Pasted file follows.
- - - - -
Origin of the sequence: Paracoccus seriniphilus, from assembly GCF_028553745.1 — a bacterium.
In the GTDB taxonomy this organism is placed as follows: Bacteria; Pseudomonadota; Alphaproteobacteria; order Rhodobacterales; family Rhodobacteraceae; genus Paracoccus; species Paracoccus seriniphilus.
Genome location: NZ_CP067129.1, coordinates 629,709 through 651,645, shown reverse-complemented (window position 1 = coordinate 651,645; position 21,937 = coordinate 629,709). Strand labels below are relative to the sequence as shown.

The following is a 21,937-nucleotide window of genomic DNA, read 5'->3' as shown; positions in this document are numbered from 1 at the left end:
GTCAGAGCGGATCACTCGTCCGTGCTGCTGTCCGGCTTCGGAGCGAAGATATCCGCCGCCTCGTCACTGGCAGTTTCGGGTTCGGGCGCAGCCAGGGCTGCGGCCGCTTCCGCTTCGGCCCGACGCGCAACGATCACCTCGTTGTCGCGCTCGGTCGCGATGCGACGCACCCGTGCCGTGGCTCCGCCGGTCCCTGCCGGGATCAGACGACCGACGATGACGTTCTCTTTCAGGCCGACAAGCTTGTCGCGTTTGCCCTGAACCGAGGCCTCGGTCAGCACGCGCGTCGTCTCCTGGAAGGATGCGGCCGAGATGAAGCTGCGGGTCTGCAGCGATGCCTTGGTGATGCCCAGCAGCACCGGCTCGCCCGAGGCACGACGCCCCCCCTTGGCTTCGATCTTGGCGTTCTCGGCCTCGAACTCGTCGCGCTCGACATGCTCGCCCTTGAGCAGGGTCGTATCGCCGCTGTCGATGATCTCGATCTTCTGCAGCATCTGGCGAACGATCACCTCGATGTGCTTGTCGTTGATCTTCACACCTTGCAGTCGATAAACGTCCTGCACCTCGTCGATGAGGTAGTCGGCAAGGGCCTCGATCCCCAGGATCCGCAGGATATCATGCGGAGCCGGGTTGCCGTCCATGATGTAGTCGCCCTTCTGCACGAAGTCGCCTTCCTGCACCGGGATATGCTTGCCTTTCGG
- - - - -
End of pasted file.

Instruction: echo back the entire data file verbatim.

Origin of the sequence: Paracoccus seriniphilus, from assembly GCF_028553745.1 — a bacterium.
In the GTDB taxonomy this organism is placed as follows: Bacteria; Pseudomonadota; Alphaproteobacteria; order Rhodobacterales; family Rhodobacteraceae; genus Paracoccus; species Paracoccus seriniphilus.
Genome location: NZ_CP067129.1, coordinates 629,709 through 651,645, shown reverse-complemented (window position 1 = coordinate 651,645; position 21,937 = coordinate 629,709). Strand labels below are relative to the sequence as shown.

The following is a 21,937-nucleotide window of genomic DNA, read 5'->3' as shown; positions in this document are numbered from 1 at the left end:
GTCAGAGCGGATCACTCGTCCGTGCTGCTGTCCGGCTTCGGAGCGAAGATATCCGCCGCCTCGTCACTGGCAGTTTCGGGTTCGGGCGCAGCCAGGGCTGCGGCCGCTTCCGCTTCGGCCCGACGCGCAACGATCACCTCGTTGTCGCGCTCGGTCGCGATGCGACGCACCCGTGCCGTGGCTCCGCCGGTCCCTGCCGGGATCAGACGACCGACGATGACGTTCTCTTTCAGGCCGACAAGCTTGTCGCGTTTGCCCTGAACCGAGGCCTCGGTCAGCACGCGCGTCGTCTCCTGGAAGGATGCGGCCGAGATGAAGCTGCGGGTCTGCAGCGATGCCTTGGTGATGCCCAGCAGCACCGGCTCGCCCGAGGCACGACGCCCCCCCTTGGCTTCGATCTTGGCGTTCTCGGCCTCGAACTCGTCGCGCTCGACATGCTCGCCCTTGAGCAGGGTCGTATCGCCGCTGTCGATGATCTCGATCTTCTGCAGCATCTGGCGAACGATCACCTCGATGTGCTTGTCGTTGATCTTCACACCTTGCAGTCGATAAACGTCCTGCACCTCGTCGATGAGGTAGTCGGCAAGGGCCTCGATCCCCAGGATCCGCAGGATATCATGCGGAGCCGGGTTGCCGTCCATGATGTAGTCGCCCTTCTGCACGAAGTCGCCTTCCTGCACCGGGATATGCTTGCCTTTCGG